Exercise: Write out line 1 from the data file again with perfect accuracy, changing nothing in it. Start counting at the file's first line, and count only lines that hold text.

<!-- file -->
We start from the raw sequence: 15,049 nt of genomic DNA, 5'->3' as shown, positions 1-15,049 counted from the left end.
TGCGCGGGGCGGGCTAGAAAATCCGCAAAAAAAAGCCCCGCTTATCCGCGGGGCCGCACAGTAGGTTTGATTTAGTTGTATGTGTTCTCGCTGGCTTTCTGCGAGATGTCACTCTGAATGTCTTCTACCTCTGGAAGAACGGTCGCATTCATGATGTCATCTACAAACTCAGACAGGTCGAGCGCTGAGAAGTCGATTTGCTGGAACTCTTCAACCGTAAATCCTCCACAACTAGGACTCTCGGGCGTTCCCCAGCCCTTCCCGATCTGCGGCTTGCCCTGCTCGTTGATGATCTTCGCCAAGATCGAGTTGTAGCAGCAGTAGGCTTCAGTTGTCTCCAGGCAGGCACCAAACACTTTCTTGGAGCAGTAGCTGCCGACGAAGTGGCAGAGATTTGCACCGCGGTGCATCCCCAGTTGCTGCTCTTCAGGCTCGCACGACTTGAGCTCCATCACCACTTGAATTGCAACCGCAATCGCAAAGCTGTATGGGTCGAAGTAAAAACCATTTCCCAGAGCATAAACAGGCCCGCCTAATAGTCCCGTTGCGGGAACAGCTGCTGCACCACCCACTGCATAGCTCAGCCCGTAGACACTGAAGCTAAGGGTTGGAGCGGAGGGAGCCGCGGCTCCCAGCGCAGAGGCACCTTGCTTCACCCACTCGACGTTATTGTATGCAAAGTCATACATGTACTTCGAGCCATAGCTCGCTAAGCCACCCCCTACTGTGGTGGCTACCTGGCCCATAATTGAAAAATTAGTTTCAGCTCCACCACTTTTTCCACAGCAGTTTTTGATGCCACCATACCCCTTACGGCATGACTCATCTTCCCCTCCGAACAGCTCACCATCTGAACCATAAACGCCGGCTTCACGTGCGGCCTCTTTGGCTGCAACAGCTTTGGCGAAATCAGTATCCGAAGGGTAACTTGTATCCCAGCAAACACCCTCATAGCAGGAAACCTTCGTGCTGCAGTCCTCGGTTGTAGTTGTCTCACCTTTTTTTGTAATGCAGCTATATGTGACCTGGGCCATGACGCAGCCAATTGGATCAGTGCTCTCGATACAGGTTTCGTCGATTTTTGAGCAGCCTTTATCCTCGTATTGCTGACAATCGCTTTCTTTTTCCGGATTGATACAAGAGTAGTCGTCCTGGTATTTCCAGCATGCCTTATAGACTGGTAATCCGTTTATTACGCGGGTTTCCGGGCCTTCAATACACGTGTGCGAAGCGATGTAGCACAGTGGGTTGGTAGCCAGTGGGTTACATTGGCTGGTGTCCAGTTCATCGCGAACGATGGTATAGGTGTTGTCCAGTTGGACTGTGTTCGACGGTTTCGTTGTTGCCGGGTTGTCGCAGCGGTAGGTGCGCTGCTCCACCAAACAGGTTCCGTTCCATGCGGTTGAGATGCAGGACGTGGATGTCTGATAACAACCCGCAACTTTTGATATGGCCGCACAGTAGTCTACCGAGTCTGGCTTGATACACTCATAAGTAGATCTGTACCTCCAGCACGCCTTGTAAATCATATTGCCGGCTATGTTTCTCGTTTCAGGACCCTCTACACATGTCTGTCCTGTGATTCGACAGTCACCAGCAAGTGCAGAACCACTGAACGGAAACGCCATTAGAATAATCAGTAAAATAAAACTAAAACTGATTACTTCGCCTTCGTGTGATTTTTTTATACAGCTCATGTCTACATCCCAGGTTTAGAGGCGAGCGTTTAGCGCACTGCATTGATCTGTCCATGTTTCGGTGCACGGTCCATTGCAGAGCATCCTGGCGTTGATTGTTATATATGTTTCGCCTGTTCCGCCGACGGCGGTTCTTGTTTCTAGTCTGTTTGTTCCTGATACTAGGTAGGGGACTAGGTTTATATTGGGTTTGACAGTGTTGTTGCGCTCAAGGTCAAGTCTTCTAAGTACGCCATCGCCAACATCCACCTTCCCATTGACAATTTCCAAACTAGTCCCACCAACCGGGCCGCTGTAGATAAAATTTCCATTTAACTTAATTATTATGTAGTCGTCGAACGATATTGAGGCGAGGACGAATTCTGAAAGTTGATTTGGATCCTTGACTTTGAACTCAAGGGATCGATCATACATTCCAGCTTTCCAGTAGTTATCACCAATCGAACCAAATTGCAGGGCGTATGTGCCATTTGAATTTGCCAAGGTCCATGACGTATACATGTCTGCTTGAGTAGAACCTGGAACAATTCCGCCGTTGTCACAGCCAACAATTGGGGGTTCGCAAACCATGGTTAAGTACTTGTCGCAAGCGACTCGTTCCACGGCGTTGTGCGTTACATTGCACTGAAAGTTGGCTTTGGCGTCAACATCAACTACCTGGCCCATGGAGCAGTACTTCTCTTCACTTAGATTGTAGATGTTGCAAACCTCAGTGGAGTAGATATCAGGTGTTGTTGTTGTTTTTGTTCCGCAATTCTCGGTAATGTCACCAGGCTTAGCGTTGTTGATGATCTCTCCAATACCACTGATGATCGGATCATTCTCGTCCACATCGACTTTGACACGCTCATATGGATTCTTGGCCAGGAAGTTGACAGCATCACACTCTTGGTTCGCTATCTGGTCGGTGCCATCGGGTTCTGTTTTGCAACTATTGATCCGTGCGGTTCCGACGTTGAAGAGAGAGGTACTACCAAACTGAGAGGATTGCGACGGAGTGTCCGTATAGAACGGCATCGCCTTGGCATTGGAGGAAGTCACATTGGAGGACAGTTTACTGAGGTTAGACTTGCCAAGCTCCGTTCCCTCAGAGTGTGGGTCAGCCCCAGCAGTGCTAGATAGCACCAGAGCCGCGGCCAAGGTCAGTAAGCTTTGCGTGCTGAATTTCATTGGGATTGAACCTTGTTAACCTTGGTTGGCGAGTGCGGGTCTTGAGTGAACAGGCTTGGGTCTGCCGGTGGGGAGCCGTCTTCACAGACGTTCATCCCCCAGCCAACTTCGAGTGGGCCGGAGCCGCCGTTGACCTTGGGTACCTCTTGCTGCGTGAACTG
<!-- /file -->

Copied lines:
We start from the raw sequence: 15,049 nt of genomic DNA, 5'->3' as shown, positions 1-15,049 counted from the left end.